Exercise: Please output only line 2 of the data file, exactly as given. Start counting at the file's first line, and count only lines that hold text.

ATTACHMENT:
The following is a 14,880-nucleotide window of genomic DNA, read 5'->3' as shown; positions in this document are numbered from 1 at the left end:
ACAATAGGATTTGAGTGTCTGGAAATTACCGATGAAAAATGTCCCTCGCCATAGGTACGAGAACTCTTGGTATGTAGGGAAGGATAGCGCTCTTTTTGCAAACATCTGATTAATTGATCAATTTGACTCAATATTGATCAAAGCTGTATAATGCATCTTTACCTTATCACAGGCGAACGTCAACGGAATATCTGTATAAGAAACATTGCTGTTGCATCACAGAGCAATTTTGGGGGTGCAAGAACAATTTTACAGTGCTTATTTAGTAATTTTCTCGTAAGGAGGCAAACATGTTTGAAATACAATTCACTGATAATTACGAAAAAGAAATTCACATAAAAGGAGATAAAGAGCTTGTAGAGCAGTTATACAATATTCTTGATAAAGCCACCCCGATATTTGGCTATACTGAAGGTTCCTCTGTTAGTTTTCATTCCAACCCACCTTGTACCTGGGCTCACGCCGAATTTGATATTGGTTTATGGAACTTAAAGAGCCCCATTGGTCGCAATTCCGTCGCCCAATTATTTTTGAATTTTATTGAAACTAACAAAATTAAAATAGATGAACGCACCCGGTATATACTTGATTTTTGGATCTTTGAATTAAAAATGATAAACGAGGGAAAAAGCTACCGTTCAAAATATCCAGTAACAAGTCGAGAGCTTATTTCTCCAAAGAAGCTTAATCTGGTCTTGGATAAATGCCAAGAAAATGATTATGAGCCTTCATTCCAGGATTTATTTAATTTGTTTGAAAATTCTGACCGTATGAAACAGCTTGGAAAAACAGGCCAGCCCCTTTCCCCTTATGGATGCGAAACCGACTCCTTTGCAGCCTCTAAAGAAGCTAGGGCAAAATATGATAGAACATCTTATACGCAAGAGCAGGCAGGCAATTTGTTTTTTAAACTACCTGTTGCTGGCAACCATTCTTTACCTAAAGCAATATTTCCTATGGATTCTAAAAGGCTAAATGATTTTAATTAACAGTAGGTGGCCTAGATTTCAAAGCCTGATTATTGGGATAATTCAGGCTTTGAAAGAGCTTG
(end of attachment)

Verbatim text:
ACAATAGGATTTGAGTGTCTGGAAATTACCGATGAAAAATGTCCCTCGCCATAGGTACGAGAACTCTTGGTATGTAGGGAAGGATAGCGCTCTTTTTGCAAACATCTGATTAATTGATCAATTTGACTCAATATTGATCAAAGCTGTATAATGCATCTTTACCTTATCACAGGCGAACGTCAACGGAATATCTGTATAAGAAACATTGCTGTTGCATCACAGAGCAATTTTGGGGGTGCAAGAACAATTTTACAGTGCTTATTTAGTAATTTTCTCGTAAGGAGGCAAACATGTTTGAAATACAATTCACTGATAATTACGAAAAAGAAATTCACATAAAAGGAGATAAAGAGCTTGTAGAGCAGTTATACAATATTCTTGATAAAGCCACCCCGATATTTGGCTATACTGAAGGTTCCTCTGTTAGTTTTCATTCCAACCCACCTTGTACCTGGGCTCACGCCGAATTTGATATTGGTTTATGGAACTTAAAGAGCCCCATTGGTCGCAATTCCGTCGCCCAATTATTTTTGAATTTTATTGAAACTAACAAAATTAAAATAGATGAACGCACCCGGTATATACTTGATTTTTGGATCTTTGAATTAAAAATGATAAACGAGGGAAAAAGCTACCGTTCAAAATATCCAGTAACAAGTCGAGAGCTTATTTCTCCAAAGAAGCTTAATCTGGTCTTGGATAAATGCCAAGAAAATGATTATGAGCCTTCATTCCAGGATTTATTTAATTTGTTTGAAAATTCTGACCGTATGAAACAGCTTGGAAAAACAGGCCAGCCCCTTTCCCCTTATGGATGCGAAACCGACTCCTTTGCAGCCTCTAAAGAAGCTAGGGCAAAATATGATAGAACATCTTATACGCAAGAGCAGGCAGGCAATTTGTTTTTTAAACTACCTGTTGCTGGCAACCATTCTTTACCTAAAGCAATATTTCCTATGGATTCTAAAAGGCTAAATGATTTTAATTAACAGTAGGTGGCCTAGATTTCAAAGCCTGATTATTGGGATAATTCAGGCTTTGAAAGAGCTTG